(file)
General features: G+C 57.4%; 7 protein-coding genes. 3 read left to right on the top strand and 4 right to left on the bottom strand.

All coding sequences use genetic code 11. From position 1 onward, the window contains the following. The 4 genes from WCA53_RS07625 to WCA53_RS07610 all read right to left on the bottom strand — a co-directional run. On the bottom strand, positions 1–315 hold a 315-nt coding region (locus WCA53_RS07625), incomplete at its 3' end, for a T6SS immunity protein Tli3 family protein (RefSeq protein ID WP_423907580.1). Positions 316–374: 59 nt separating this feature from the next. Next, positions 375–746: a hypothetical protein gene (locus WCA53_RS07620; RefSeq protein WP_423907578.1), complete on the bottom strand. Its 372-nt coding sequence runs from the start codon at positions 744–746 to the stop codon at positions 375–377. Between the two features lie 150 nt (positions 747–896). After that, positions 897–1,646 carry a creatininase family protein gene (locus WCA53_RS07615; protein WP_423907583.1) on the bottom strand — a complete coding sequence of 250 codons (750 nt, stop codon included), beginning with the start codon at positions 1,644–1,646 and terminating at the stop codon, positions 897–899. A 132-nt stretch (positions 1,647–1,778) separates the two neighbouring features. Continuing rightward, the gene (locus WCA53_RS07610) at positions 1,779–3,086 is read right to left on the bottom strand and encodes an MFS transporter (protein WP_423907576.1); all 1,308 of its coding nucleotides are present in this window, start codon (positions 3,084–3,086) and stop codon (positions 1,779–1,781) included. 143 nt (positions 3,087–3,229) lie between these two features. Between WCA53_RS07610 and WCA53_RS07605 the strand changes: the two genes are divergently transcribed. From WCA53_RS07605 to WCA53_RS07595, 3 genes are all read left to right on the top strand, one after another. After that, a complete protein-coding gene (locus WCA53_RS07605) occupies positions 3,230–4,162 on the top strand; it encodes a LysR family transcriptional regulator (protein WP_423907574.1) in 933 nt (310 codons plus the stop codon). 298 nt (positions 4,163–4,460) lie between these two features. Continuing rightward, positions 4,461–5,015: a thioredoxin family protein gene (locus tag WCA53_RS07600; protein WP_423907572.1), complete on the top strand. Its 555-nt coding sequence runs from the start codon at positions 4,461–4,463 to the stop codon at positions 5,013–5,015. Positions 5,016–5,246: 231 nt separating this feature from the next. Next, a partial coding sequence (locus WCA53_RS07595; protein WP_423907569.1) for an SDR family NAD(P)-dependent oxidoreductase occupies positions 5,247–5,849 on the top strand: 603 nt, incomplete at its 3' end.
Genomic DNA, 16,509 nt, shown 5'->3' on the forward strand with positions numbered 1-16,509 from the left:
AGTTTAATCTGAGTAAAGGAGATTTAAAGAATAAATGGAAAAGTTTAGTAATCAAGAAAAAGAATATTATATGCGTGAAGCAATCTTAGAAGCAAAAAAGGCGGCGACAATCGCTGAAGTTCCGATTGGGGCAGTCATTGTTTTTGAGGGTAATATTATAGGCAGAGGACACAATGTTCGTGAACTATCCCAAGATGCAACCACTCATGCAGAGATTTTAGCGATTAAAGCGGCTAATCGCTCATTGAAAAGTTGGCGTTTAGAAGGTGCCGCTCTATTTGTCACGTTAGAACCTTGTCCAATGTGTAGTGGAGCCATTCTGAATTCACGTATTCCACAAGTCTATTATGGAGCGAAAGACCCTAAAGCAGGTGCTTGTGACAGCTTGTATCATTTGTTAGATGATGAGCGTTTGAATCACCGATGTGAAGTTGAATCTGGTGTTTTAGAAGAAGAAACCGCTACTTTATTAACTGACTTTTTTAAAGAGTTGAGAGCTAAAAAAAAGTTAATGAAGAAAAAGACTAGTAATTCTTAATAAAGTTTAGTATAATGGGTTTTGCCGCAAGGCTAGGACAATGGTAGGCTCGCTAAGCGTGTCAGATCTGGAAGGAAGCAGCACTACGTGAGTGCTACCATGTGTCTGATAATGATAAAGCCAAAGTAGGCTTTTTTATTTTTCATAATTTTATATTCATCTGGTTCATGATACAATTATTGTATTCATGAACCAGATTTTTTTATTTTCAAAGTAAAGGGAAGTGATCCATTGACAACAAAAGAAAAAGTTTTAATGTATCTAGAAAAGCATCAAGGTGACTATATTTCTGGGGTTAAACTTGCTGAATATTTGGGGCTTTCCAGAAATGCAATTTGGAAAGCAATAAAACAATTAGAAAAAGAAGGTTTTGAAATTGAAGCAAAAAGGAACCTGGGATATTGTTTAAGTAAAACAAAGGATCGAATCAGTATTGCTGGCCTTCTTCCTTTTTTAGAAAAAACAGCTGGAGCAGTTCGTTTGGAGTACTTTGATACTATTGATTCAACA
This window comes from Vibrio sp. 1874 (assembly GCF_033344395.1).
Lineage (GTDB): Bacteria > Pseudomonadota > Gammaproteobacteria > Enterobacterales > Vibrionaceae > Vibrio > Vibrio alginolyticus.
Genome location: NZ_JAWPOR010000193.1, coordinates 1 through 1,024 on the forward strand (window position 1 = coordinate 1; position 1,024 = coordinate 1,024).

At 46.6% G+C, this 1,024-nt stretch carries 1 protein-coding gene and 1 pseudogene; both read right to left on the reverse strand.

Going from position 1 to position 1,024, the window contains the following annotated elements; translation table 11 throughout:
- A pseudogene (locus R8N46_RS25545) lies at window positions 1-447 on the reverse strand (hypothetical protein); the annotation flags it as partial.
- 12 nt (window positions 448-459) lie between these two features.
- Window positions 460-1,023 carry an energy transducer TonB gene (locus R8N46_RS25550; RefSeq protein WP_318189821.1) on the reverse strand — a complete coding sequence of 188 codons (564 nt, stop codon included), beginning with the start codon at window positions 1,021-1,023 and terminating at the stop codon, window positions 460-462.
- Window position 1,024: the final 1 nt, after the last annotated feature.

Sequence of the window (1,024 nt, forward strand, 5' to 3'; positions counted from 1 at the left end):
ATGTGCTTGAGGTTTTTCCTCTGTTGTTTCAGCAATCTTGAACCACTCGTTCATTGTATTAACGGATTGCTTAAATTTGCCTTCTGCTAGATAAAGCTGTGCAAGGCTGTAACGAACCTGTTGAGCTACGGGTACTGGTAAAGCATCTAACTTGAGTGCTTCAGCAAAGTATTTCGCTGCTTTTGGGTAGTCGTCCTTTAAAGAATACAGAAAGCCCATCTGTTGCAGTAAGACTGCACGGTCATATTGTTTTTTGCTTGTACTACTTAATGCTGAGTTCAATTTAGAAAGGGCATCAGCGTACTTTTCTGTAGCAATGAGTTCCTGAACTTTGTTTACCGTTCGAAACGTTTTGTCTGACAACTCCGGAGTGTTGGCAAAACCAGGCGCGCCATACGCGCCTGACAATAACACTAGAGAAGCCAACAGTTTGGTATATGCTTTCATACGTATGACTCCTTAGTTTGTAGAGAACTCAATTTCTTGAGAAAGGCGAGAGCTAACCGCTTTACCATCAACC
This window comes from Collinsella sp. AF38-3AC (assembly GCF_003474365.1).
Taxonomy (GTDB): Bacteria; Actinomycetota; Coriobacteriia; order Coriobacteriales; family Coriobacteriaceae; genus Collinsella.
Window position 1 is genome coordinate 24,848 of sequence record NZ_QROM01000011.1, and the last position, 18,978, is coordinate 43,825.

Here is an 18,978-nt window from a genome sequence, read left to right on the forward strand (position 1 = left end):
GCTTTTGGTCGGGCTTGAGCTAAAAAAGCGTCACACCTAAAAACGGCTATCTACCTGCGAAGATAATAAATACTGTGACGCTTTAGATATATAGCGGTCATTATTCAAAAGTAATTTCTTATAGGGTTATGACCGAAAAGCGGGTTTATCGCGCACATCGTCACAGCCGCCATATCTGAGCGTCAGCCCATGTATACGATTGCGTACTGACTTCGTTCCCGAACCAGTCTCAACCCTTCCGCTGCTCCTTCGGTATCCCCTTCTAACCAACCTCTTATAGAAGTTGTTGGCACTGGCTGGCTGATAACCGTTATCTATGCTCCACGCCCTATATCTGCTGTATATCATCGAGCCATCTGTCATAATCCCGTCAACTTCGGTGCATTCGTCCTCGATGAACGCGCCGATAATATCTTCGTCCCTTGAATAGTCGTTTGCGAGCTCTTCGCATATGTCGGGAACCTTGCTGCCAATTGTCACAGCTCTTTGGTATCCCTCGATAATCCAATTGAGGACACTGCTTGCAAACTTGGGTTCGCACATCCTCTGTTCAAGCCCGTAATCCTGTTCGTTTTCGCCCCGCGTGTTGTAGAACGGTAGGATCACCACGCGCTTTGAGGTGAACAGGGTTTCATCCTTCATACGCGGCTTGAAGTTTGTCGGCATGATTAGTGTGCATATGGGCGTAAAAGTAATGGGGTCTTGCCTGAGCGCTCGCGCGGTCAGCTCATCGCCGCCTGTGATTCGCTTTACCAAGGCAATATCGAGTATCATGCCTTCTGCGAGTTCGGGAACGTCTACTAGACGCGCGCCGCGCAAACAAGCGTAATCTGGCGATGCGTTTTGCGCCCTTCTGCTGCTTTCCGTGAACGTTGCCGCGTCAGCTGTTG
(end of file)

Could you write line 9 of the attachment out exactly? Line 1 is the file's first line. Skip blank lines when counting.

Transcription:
Going from position 1 to position 1,024, the window contains the following annotated elements; translation table 11 throughout: